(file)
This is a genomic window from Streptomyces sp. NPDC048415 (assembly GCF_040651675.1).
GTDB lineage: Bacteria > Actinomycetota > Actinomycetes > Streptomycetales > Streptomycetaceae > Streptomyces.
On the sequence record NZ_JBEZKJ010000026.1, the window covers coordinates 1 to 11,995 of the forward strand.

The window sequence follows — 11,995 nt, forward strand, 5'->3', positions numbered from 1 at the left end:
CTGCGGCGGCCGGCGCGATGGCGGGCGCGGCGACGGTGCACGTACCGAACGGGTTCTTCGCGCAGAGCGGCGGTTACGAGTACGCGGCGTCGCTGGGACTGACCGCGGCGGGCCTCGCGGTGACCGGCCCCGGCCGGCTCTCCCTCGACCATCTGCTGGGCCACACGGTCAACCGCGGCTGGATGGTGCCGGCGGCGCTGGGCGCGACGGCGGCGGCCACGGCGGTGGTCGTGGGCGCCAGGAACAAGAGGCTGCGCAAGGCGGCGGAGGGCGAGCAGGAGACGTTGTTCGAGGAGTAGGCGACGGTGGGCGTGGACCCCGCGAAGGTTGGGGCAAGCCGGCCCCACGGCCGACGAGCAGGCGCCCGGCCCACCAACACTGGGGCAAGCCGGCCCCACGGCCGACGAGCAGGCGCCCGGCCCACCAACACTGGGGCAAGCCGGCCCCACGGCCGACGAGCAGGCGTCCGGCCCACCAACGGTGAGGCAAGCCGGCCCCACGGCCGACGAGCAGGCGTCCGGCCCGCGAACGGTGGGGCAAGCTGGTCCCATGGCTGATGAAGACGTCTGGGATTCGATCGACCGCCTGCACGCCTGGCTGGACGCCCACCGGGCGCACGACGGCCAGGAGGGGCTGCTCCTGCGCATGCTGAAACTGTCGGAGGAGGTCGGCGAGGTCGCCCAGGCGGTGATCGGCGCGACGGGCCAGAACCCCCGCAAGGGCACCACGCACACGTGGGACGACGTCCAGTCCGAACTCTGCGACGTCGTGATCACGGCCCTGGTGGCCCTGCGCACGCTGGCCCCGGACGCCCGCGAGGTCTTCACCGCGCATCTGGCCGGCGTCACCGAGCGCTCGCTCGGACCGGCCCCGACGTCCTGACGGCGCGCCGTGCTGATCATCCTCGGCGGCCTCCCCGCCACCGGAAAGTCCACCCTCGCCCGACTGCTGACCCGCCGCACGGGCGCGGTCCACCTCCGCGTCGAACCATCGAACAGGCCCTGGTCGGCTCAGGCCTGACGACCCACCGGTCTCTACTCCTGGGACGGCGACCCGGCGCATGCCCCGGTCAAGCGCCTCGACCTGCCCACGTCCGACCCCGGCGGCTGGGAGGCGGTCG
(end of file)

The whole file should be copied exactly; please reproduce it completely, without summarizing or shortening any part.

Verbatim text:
This is a genomic window from Streptomyces sp. NPDC048415 (assembly GCF_040651675.1).
GTDB lineage: Bacteria > Actinomycetota > Actinomycetes > Streptomycetales > Streptomycetaceae > Streptomyces.
On the sequence record NZ_JBEZKJ010000026.1, the window covers coordinates 1 to 11,995 of the forward strand.

The window sequence follows — 11,995 nt, forward strand, 5'->3', positions numbered from 1 at the left end:
CTGCGGCGGCCGGCGCGATGGCGGGCGCGGCGACGGTGCACGTACCGAACGGGTTCTTCGCGCAGAGCGGCGGTTACGAGTACGCGGCGTCGCTGGGACTGACCGCGGCGGGCCTCGCGGTGACCGGCCCCGGCCGGCTCTCCCTCGACCATCTGCTGGGCCACACGGTCAACCGCGGCTGGATGGTGCCGGCGGCGCTGGGCGCGACGGCGGCGGCCACGGCGGTGGTCGTGGGCGCCAGGAACAAGAGGCTGCGCAAGGCGGCGGAGGGCGAGCAGGAGACGTTGTTCGAGGAGTAGGCGACGGTGGGCGTGGACCCCGCGAAGGTTGGGGCAAGCCGGCCCCACGGCCGACGAGCAGGCGCCCGGCCCACCAACACTGGGGCAAGCCGGCCCCACGGCCGACGAGCAGGCGCCCGGCCCACCAACACTGGGGCAAGCCGGCCCCACGGCCGACGAGCAGGCGTCCGGCCCACCAACGGTGAGGCAAGCCGGCCCCACGGCCGACGAGCAGGCGTCCGGCCCGCGAACGGTGGGGCAAGCTGGTCCCATGGCTGATGAAGACGTCTGGGATTCGATCGACCGCCTGCACGCCTGGCTGGACGCCCACCGGGCGCACGACGGCCAGGAGGGGCTGCTCCTGCGCATGCTGAAACTGTCGGAGGAGGTCGGCGAGGTCGCCCAGGCGGTGATCGGCGCGACGGGCCAGAACCCCCGCAAGGGCACCACGCACACGTGGGACGACGTCCAGTCCGAACTCTGCGACGTCGTGATCACGGCCCTGGTGGCCCTGCGCACGCTGGCCCCGGACGCCCGCGAGGTCTTCACCGCGCATCTGGCCGGCGTCACCGAGCGCTCGCTCGGACCGGCCCCGACGTCCTGACGGCGCGCCGTGCTGATCATCCTCGGCGGCCTCCCCGCCACCGGAAAGTCCACCCTCGCCCGACTGCTGACCCGCCGCACGGGCGCGGTCCACCTCCGCGTCGAACCATCGAACAGGCCCTGGTCGGCTCAGGCCTGACGACCCACCGGTCTCTACTCCTGGGACGGCGACCCGGCGCATGCCCCGGTCAAGCGCCTCGACCTGCCCACGTCCGACCCCGGCGGCTGGGAGGCGGTCG